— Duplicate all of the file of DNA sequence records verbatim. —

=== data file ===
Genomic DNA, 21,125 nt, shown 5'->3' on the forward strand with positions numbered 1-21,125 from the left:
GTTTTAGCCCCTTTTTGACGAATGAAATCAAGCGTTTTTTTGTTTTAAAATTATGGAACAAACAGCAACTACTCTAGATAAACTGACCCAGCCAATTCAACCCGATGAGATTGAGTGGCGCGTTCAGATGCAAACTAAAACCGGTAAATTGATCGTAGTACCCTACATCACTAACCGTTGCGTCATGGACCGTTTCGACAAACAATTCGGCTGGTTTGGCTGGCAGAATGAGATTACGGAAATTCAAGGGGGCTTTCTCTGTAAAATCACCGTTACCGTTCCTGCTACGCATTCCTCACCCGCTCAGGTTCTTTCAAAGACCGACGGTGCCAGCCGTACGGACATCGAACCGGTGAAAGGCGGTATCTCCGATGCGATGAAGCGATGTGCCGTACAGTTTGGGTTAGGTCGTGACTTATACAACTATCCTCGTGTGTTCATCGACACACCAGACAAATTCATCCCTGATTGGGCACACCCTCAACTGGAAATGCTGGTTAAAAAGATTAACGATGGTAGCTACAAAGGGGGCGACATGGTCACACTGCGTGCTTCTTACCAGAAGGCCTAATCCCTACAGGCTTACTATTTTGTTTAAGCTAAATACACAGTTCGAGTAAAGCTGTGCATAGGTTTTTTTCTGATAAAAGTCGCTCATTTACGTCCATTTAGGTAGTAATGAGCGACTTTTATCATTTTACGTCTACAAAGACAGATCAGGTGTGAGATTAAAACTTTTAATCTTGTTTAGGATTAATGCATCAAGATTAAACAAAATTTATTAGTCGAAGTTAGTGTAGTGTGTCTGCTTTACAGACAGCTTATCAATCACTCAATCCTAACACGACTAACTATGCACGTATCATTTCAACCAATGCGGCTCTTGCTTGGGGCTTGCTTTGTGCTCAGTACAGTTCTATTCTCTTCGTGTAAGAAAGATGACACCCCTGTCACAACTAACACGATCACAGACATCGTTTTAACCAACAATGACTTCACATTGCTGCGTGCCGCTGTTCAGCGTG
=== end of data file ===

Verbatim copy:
Genomic DNA, 21,125 nt, shown 5'->3' on the forward strand with positions numbered 1-21,125 from the left:
GTTTTAGCCCCTTTTTGACGAATGAAATCAAGCGTTTTTTTGTTTTAAAATTATGGAACAAACAGCAACTACTCTAGATAAACTGACCCAGCCAATTCAACCCGATGAGATTGAGTGGCGCGTTCAGATGCAAACTAAAACCGGTAAATTGATCGTAGTACCCTACATCACTAACCGTTGCGTCATGGACCGTTTCGACAAACAATTCGGCTGGTTTGGCTGGCAGAATGAGATTACGGAAATTCAAGGGGGCTTTCTCTGTAAAATCACCGTTACCGTTCCTGCTACGCATTCCTCACCCGCTCAGGTTCTTTCAAAGACCGACGGTGCCAGCCGTACGGACATCGAACCGGTGAAAGGCGGTATCTCCGATGCGATGAAGCGATGTGCCGTACAGTTTGGGTTAGGTCGTGACTTATACAACTATCCTCGTGTGTTCATCGACACACCAGACAAATTCATCCCTGATTGGGCACACCCTCAACTGGAAATGCTGGTTAAAAAGATTAACGATGGTAGCTACAAAGGGGGCGACATGGTCACACTGCGTGCTTCTTACCAGAAGGCCTAATCCCTACAGGCTTACTATTTTGTTTAAGCTAAATACACAGTTCGAGTAAAGCTGTGCATAGGTTTTTTTCTGATAAAAGTCGCTCATTTACGTCCATTTAGGTAGTAATGAGCGACTTTTATCATTTTACGTCTACAAAGACAGATCAGGTGTGAGATTAAAACTTTTAATCTTGTTTAGGATTAATGCATCAAGATTAAACAAAATTTATTAGTCGAAGTTAGTGTAGTGTGTCTGCTTTACAGACAGCTTATCAATCACTCAATCCTAACACGACTAACTATGCACGTATCATTTCAACCAATGCGGCTCTTGCTTGGGGCTTGCTTTGTGCTCAGTACAGTTCTATTCTCTTCGTGTAAGAAAGATGACACCCCTGTCACAACTAACACGATCACAGACATCGTTTTAACCAACAATGACTTCACATTGCTGCGTGCCGCTGTTCAGCGTG